We may very well think of tyrannicide in terms of the famous “Trolley Problem”: if given the chance to divert a trolley by pulling a lever, so that instead of killing five people, it only kills one, should we not pull the lever? When asked in surveys, most people seem to agree with pulling the lever. It seems like a no-brainer: if the death of one tyrant will save a whole nation, then there is no moral disturbance in choosing the death of the tyrant. However, killing a tyrant may actually be more similar to another variant of the Trolley Problem: we throw a fat man from a bridge in order to stop a trolley from running over five people. In this scenario, the participation in killing the one to save the five, is far more active. When asked in surveys, far fewer people are willing to push the fat man.
Hardcore utilitarians would not have a problem pushing the fat man, because ultimately, even if the participation in the killing is far more active, the whole moral dilemma still amounts to numbers: kill one to save five. And ultimately, numbers are all that matters to utilitarians. So, even if killing a tyrant may seem morally messier than using diplomatic measures, it ultimately saves more lives, and that is what truly counts.
However, even these hardcore utilitarians would argue that, in order for tyrannicide to be morally justified, the results must be really advantageous. And, it is far from clear that the killing of a tyrant can actually save a nation. As mentioned above, the moral defense of tyrannicide has the difficulty of specifying who is a tyrant. As the cases of Henry IV and Lincoln prove, any fanatic can feel authorized to kill a just ruler, by adjusting the meaning of “tyrant” to his own personal preferences. But, even if the assassinated person is unquestionably a tyrant, there is still no guarantee that the tyrannicide will make things better. In fact, that seems to be Shakespeare’s lesson. Yes, Julius Caesar may have become a tyrant, and yes, Brutus had the noble intention of restoring Republican values. Yet, the end result was that after Caesar’s death, even more tyrannical powers came to be in the form of emperors. Brutus’ plan resulted in a massive backfire.
Today’s Middle East seems to be a confirmation of this Shakespearean insight. Are Iraq and Libya better off as a result of Saddam’s and Gadaffi’s deaths, respectively? Hardly. There is no question that these were brutal tyrants, but those who planned their deaths did not do the proper calculations. In most cases, tyrannicide either brings tremendous instability (as in the contemporary Middle East), or simply turns the tyrant’s successors even more despotic, with fierce persecution against the plotters, and even brutal revenge against the population (as in the case of Rome after Caesar’s death).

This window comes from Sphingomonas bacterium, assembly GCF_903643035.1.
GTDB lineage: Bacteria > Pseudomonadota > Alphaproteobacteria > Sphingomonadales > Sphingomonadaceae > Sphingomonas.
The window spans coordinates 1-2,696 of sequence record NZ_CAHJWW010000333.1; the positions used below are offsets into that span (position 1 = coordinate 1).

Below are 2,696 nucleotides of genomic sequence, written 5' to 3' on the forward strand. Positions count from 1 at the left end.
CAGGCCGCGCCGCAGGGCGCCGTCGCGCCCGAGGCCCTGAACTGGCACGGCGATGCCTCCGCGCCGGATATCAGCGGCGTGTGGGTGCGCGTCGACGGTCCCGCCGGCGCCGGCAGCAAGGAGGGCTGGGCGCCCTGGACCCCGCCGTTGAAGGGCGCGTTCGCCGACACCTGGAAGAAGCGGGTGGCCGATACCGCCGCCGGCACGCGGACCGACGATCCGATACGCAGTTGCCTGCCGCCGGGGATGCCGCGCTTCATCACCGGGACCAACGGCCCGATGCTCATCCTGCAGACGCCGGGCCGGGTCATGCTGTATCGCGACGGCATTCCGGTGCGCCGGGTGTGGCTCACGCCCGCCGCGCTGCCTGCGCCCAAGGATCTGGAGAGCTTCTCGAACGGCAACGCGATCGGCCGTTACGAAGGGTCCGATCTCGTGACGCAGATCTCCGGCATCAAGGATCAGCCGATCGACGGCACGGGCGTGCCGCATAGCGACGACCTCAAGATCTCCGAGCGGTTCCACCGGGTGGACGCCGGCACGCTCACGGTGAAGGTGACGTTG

Yet, despite these shortcomings, the moral discussion on tyrannicide must not be discarded. For, in very few exceptions, a targeted assassination of a tyrant could still be considered a viable option. Since, as so many movies and novels prove, tyrannicide has great popular appeal, philosophers, policy makers, and generals, should not bury their heads in the sand. This is a topic that should be in the public forum and must be carefully assessed on a case-by-case basis.
I will refrain from naming specific countries, but it does seem to me that the assassination of most dictators would accomplish nothing, given their popularity (like it or not, some tyrants are popular in their own countries), or simply due to the lack of a viable actor to fill the void. But in a few other cases, dictators are deeply unpopular, and hold on to power solely on the basis of bribes and terror; in some of these countries, there is even a viable alternate leader ready to step in, with substantial popular support.
Maybe the death of a tyrant could indeed save the whole nation. In fact, that was exactly the reasoning of Dietrich Bonhoeffer, the renowned 20th Century German theologian. Bonhoeffer developed a reputation for being a staunch pacifist, and this put him at odds with the Nazi regime. Yet, precisely because he hated war, Bonhoeffer came to understand that by 1944, the only way to put an end to the carnage of World War II, was by assassinating Hitler. He thus got involved in Operation Valkyrie. Of course, the operation failed, but we are left to wonder what would have happened if Hitler had been killed. I venture to say that, had this happened, millions of lives would have been saved. Bonhoeffer was probably right.
Bringing Hitler to any conversation on politics has become a cliché. And thus, when considering the relevance of tyrannicide, we must not overuse analogies with the Führer. No current dictator is as brutal as Hitler. But, in some countries, people are dying by the hundreds of thousands and fleeing by the millions. This does not necessarily mean that tyrannicide is the best solution to those crises. It would certainly be a very tough call, and perhaps cooler minds should prevail. But these cooler minds must do a better job of polishing their arguments against tyrannicide, because as it stands, there is something appealing about it in the minds of many sensible people.
Dr. Gabriel Andrade teaches ethics and behavioral science at St. Matthew’s University School of Medicine. He has previously contributed to Areo Magazine and DePauw University’s The Prindle Post.